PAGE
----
In a further development, I would like to see the publishing with Digital Restriction Measures criminalized; doing so amounts to fraud and selling deliberately substandard products. But making it toothless is a good first step.


Disclaimer: I am a monthly donor to the Free Software Foundation.

Disclaimer II: I think maybe you would be interested in being so, too.

About Rick Falkvinge

Rick is Head of Privacy at Private Internet Access. He is also the founder of the first Pirate Party and is a political evangelist, traveling around Europe and the world to talk and write about ideas of a sensible information policy. Additionally, he has a tech entrepreneur background and loves good whisky and fast motorcycles.


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  • There’s no doubt that the DMCA does get abused by publishers, and DVD/BD region controls are completely farcical if you have a substantial collection of legitimate discs and then move to a country in a different region as I have. HDCP is even moreso because of compatibility problems, amongst others, to the extent that I’ve ended up not being able to use at all a product I bought until I buy a new TV. A new TV to replace a dated but perfectly serviceable one! Talk about planned obsolescence.

    I’m strongly of the opinion that such countermeasures only frustrate the law-abiding and don’t bother pirates in the slightest, or are a mere inconvenience at worst.

    However, that all said, some elements of the DMCA are indispensable in the modern Internet, notably 17 USC §512 (the take-down provisions) along with 47 USC §230 (publisher immunity against defamation by 3rd parties):

    Do note that this was before Facebook, Twitter, and YouTube had even been founded

    Part of the reason for that is because prior to the enactment of the DMCA, platforms like FB, YT etc would have been directly liable for infringing content by virtue of hosting the content, even though they never knowingly put it there.

    Without §512, their business models along with those of the likes of wordpress.com would have been unviable, so it was not until such laws were introduced that we got the rich variety of social media platforms that we now have (whether there’s actually anything of interest on them is another matter altogether).

    So as much as I dislike some aspects of the DMCA, some of it has actually done some good and all of it is positively tame compared with the failed SOPA and PIPA bids. Be glad that those atrocities got nowhere, because the Internet would be a very different place had either of them been passed into law.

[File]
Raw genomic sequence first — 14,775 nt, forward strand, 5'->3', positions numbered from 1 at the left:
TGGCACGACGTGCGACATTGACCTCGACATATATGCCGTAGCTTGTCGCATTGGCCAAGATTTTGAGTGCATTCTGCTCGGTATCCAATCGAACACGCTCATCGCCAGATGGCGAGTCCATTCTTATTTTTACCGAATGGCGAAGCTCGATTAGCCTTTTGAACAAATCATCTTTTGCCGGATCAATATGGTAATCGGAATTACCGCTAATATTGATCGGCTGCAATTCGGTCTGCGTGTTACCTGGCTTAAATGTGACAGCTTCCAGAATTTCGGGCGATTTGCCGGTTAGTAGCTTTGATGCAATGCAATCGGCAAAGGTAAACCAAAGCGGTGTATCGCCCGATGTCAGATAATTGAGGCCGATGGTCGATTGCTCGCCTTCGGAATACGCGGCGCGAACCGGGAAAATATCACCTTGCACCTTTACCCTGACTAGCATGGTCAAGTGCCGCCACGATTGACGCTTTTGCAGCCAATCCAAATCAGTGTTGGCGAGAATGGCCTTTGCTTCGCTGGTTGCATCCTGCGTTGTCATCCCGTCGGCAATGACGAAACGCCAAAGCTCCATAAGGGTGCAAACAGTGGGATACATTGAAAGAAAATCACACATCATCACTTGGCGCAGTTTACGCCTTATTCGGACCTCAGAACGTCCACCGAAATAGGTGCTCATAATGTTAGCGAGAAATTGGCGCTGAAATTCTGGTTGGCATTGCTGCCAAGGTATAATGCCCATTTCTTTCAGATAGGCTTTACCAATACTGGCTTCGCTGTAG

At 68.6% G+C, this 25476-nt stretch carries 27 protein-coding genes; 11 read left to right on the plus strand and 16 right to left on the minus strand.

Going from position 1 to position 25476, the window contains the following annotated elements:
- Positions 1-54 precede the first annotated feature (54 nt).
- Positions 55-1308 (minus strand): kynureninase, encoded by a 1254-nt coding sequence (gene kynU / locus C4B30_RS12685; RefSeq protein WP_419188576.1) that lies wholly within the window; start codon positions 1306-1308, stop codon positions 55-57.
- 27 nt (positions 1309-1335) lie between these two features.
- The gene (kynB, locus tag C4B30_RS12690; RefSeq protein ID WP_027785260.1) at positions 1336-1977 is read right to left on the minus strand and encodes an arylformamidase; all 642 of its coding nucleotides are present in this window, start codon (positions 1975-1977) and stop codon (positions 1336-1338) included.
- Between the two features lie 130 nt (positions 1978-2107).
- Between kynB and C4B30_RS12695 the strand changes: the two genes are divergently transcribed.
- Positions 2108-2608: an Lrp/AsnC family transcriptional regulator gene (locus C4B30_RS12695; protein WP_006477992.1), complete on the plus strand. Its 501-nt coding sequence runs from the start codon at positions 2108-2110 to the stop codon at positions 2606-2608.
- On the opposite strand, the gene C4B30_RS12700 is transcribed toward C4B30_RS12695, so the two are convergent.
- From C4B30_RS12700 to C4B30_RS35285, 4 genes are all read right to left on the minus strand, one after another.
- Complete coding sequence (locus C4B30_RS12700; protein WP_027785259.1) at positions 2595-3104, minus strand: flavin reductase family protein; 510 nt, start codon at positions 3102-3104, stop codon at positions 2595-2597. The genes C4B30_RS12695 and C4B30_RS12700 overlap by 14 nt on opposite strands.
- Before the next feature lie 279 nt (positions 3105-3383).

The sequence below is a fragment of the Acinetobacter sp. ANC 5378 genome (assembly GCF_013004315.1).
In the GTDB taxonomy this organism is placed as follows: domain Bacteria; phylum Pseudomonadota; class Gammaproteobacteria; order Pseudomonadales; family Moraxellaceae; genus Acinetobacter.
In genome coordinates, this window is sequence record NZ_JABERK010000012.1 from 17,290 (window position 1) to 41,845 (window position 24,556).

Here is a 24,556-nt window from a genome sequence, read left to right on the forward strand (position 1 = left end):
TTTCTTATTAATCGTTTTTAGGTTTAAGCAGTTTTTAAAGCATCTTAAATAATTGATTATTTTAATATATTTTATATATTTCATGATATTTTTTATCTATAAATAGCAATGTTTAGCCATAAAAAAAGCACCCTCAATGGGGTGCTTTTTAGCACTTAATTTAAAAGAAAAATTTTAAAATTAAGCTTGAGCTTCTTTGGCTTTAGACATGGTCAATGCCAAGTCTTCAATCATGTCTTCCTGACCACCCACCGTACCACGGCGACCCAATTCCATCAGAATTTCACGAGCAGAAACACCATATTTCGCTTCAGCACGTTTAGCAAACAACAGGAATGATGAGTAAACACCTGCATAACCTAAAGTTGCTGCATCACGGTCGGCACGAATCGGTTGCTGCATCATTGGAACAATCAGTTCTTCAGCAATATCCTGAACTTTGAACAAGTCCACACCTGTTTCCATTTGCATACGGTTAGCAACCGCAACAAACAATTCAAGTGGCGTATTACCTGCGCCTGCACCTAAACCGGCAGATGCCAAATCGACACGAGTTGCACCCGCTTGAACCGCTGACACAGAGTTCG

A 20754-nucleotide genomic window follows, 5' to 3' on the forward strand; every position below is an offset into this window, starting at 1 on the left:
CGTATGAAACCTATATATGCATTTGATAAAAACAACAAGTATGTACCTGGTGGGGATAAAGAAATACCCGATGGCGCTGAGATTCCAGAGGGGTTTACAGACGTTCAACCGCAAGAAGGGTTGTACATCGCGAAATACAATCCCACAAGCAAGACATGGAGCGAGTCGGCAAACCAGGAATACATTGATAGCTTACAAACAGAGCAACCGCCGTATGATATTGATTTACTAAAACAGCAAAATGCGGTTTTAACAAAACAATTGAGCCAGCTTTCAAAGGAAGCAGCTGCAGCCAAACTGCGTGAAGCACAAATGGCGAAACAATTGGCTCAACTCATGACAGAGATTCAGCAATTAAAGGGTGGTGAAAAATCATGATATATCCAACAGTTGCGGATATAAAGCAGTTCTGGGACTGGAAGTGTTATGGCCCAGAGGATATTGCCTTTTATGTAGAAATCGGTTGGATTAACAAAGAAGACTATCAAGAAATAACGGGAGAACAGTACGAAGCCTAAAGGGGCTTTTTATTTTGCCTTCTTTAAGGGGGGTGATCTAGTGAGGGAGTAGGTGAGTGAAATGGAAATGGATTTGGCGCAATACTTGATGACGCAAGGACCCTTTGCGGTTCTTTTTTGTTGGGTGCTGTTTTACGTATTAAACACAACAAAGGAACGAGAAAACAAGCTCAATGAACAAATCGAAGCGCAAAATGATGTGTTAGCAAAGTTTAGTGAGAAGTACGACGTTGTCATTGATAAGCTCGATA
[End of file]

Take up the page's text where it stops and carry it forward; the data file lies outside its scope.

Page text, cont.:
• Falkvinge

      Part of the reason for that is because prior to the enactment of the DMCA, platforms like FB, YT etc would have been directly liable for infringing content by virtue of hosting the content, even though they never knowingly put it there.

      This is not entirely true.

      While it can be argued that the legal situation was unclear before this, and the copyright industry did indeed argue this — a lot — in order to get this law passed, what you’re referring to is known as the Messenger Immunity.

      It’s what allows the carrier of a message to do so without fear, and it did not appear with the DMCA or EUCD; it has been a bedrock legal principle since the Roman Empire.

      • It’s what allows the carrier of a message to do so without fear, and it did not appear with the DMCA or EUCD; it has been a bedrock legal principle since the Roman Empire.

        Except the US is a common-law system, not derived from Roman civil-law. Do you know of any case law that effected stare decisis for “messenger immunity”?

        And if you do, would it still hold up given the difference between passing a copy of a message that somebody else made and passing a copy that you made (by virtue of storing it on your servers)?

        In any case, the uncertainty would have been sufficient to dampen if not completely suppress the sort of Internet services we now have, so it’s largely a moot point whether messenger immunity enjoys stare decisis — nobody wants to be the guinea pig to find out.